In a post-workshop interview, Shannan explained, The goal is not to make the audience laugh, which, of course, is
the immediate thought when putting on a clown nose and standing in front of people. When Grace got past the
show, she was completely beautiful to watch. The audience feels what the clown is feeling. We want to see the
clowns struggle, see the clown thinking on the outside, sharing her feelings of inadequacy. Its a two-way mirror
there is no fourth wall; we are engaged in the same world (Calcutt, 2001). Grace was able to use her English to
articulate how difficult the experience had been, and yet how satisfied she was with her achievement. Powerful
emotional experiences often release a competency in English of which neither the teacher nor the student has been
previously aware. It is the need to talk about what has happened that gives students the capacity to find the words.
These approaches to ESL teaching through silent drama are significant. Kao and ONeill (1998) speak of entry level
ESL students and the importance of accessing their nonverbal language in drama work. Beginning level L2 (second
language) learners, the authors note, have very limited proficiency, and thus verbal communication is almost
impossible in drama . . . linguistic items presented to the learners prior to the drama and an emphasis on nonverbal
responses in the activities, become very important (p.127). My investigation into nonverbal communication,
paradoxical as that may seem for a language teacher, has provided me with new possibilities for the problems that I
have encountered in working with adult students in DIESL (Drama in English as a Second Language).

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GENERAL PROBLEMS WITH USING DRAMA IN ESL
I have identified a number of principal problems encountered when using drama in language learning. I base these
conclusions on my experience as well as that of my colleagues, and from my own experiences as a language learner.
The first problem is that classes typically have a diverse blend of cultures and language groups. Students come from
Mainland China, Japan, Korea, Taiwan, Mexico, Turkey, Colombia, and Brazil and often are all together in a class.
Hall (1982) notes the diversities of comfort levels in different cultures with regard to areas such as spatial
awareness, privacy, social status, and utterance. ESL teacher interviews confirm that students from certain cultures
may interact in a demonstrative manner, whereas others have a tendency to internalize. Creating a balance when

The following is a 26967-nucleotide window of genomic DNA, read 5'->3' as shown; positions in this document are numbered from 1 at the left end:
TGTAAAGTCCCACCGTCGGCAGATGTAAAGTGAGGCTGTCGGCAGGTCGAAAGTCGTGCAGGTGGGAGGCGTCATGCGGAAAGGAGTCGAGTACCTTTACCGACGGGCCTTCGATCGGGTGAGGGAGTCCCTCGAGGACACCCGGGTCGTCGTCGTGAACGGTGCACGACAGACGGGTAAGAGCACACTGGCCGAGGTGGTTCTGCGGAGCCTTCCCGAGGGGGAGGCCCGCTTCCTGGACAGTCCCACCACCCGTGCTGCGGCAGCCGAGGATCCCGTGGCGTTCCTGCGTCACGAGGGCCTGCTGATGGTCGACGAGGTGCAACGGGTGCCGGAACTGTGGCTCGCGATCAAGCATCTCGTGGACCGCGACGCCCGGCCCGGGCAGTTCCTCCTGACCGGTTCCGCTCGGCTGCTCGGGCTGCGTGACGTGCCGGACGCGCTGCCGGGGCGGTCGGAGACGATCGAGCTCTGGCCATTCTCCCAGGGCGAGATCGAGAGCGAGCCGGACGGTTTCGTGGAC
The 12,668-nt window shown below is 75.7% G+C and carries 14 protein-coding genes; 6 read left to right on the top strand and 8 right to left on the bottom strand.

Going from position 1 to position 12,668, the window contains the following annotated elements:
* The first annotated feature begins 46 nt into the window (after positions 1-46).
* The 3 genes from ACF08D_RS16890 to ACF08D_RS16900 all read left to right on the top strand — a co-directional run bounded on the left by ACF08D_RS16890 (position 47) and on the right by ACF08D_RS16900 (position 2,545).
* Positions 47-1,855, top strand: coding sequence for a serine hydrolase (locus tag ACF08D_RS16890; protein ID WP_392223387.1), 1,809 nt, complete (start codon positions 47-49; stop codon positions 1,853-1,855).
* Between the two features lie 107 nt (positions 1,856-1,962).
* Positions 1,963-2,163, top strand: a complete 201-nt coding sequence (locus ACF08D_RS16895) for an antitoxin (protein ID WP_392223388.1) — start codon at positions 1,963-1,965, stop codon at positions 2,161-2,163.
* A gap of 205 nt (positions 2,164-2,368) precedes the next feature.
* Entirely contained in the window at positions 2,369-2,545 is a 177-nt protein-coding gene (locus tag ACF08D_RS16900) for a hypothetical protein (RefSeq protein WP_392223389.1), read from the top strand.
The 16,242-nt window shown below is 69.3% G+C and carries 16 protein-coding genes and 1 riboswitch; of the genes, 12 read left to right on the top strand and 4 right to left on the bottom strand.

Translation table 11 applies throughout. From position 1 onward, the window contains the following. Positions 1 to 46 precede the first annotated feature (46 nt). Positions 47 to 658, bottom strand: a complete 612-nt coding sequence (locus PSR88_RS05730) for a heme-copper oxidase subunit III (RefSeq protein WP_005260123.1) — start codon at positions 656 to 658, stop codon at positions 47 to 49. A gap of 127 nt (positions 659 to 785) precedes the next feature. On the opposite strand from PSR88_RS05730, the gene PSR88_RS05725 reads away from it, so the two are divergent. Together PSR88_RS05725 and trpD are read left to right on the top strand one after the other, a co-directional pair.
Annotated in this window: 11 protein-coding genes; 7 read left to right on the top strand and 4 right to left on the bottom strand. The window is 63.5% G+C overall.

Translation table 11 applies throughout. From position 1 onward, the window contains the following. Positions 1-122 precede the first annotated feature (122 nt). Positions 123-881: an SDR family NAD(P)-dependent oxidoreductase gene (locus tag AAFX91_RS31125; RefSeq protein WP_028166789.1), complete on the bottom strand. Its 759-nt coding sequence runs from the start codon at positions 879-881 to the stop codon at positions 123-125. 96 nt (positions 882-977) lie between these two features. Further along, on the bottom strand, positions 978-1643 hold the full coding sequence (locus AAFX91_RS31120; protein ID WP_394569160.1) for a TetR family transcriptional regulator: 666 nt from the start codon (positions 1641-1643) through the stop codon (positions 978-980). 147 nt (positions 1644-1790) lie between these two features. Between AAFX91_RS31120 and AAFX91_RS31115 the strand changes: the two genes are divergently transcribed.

faced with such a potpourri of cultural diversities is no small undertaking and often a cause for concern for those
who teach in the ESL environment.
Secondly, the students are adults who bring a diversity of experiences with them; many are already graduates of
postsecondary programs in their own countries, and many are on temporary professional development leave from
careers. Therefore, in my classroom, there exists considerable life experience, and this creates a certain imbalance in
many activities that we do. Some are comfortable with an interactive approach, others not at all. It has been my
experience that such cultural and biographical diversity, rich as it can be, at times creates a certain degree of
tension in the ESL classroom.
The third problem is that with such sophisticated backgrounds, students are not always readily tolerant of what they
initially perceive to be childs play. Problem four is that many of my students come from education systems where
arts in the classroom have little place, and this adds to the difficulties. It is my understanding that although students
have often been audience to performances, they have rarely been creators of them. The fifth problem is that
students from many of our cultural groups see theater as something that is done only by professionals and they do
not see how they can acquire (or already possess) such skills. A sixth problem is that drama is too often seen by my
students as frill, something to do after class or with the few remaining moments in class, rather than as a valid
learning event that can be introduced at the core of the work. As a result of these perceptions, students initial work
in drama is often superficial and clichd.
The penultimate problem I identify here concerns performance expectations. When inviting students to work in our
art form in the ESL classroom, the perception on their part is that doing theater or drama means creating a
performance and being onstage. The mere thought of such a requirement can send shudders down student spines!
The inevitable tension that ensues can destroy any quality in the students work. I have found that with lower-level
learners in particular, creativity can be choked once the work becomes

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performance-driven. With the correct approach, there is undoubtedly a place for theater with advanced ESL groups.